When Christ takes hold of a person's life many things change. The grace of God stimulates a different perspective. For Paul in prison, although his body was chained, his heart was free. Prison walls used by God's grace removed other distractions so that he could focus his prayer and teach by writing. And his interest was not just for people he knew. Paul had never been to Colossae but, having heard about the church there, he had taken them to his heart and to the Lord in prayer. That is a mark of grace, to pray with loving desire for those you have never met.
Paul's letters were dictated. But here he 'signs off' with his own personal greeting. Although he had never met his readers, he was in a personal relationship with them. Like Paul, they were equally children of the same Heavenly Father and therefore his brothers and sisters in Christ. Although he was their Apostle and teacher he was not puffed up with his own importance, but accepted his vulnerability and was willing to ask for their prayers. Although he was in great need himself, his benediction was that God's grace would provide for their need.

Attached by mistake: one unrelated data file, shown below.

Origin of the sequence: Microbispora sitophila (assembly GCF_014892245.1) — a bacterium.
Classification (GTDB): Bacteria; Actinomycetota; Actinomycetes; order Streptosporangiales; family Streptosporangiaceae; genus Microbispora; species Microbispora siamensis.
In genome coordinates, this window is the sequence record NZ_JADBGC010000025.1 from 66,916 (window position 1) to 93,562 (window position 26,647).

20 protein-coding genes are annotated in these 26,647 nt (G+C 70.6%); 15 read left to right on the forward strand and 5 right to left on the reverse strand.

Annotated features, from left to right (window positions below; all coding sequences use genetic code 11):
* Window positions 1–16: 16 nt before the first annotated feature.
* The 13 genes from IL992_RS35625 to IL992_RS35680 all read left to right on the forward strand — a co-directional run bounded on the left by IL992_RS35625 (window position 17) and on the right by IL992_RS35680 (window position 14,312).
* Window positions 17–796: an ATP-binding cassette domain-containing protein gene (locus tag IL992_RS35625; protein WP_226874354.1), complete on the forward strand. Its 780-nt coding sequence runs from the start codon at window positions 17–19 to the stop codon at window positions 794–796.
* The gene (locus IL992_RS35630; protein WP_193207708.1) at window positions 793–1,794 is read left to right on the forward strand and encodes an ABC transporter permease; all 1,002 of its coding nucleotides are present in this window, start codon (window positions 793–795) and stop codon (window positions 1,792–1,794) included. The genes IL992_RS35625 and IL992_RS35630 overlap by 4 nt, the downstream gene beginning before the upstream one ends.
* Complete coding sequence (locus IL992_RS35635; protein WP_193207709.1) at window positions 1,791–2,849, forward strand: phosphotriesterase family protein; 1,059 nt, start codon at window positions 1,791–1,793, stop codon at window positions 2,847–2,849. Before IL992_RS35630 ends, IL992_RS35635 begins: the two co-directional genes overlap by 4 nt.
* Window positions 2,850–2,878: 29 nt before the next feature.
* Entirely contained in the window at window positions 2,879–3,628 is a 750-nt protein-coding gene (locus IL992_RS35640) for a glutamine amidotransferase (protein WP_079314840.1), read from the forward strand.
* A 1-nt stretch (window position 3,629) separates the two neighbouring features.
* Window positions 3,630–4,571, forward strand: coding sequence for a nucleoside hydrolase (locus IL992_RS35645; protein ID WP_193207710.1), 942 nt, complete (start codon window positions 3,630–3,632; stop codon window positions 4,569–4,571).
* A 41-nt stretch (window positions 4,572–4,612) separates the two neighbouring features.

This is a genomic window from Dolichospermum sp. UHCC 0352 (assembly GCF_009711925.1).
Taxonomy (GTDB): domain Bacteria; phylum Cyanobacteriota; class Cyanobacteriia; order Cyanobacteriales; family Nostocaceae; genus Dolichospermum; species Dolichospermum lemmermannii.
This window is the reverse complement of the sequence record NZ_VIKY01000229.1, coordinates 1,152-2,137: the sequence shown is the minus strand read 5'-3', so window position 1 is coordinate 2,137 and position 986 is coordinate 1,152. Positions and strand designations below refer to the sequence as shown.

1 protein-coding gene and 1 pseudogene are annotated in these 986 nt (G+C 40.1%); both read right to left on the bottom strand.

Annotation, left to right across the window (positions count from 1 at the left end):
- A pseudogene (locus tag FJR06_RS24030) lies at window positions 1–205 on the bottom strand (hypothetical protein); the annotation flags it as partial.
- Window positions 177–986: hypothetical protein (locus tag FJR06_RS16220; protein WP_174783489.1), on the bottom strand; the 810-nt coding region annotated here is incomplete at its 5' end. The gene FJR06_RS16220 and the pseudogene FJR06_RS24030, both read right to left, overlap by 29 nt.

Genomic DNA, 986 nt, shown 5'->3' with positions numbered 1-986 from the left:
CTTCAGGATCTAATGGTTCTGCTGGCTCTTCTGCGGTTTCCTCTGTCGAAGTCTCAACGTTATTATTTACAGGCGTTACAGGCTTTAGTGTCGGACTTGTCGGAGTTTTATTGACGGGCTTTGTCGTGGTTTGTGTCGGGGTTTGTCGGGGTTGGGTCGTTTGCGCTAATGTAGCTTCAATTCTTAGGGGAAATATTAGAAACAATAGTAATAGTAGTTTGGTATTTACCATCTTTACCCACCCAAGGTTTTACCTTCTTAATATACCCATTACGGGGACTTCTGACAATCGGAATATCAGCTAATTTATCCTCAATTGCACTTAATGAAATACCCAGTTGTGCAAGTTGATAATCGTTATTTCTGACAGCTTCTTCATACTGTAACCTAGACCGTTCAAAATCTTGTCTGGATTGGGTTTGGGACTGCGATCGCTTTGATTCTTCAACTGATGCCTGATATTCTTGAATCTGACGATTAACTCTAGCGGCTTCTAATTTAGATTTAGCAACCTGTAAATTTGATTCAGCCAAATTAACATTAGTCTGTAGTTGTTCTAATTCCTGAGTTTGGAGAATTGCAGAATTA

God's grace does not stop at saving us from hell; it is also His transforming grace through life. When our relationship with God is renewed, so is our view of ourselves, and other people. We no longer see through self-centred eyes but we start to see everything through the lens of Christ. His purpose becomes ours, we share His desires and we love the people in whom His grace is operating. That is the true measure of spiritual maturity: use it to assess your progress in the Christian life, especially if you are a leader or teacher. So, let God's grace take hold of you and work in you. When you do, it will not only be a blessing to yourself, but also to many others!
© Dr Paul Adams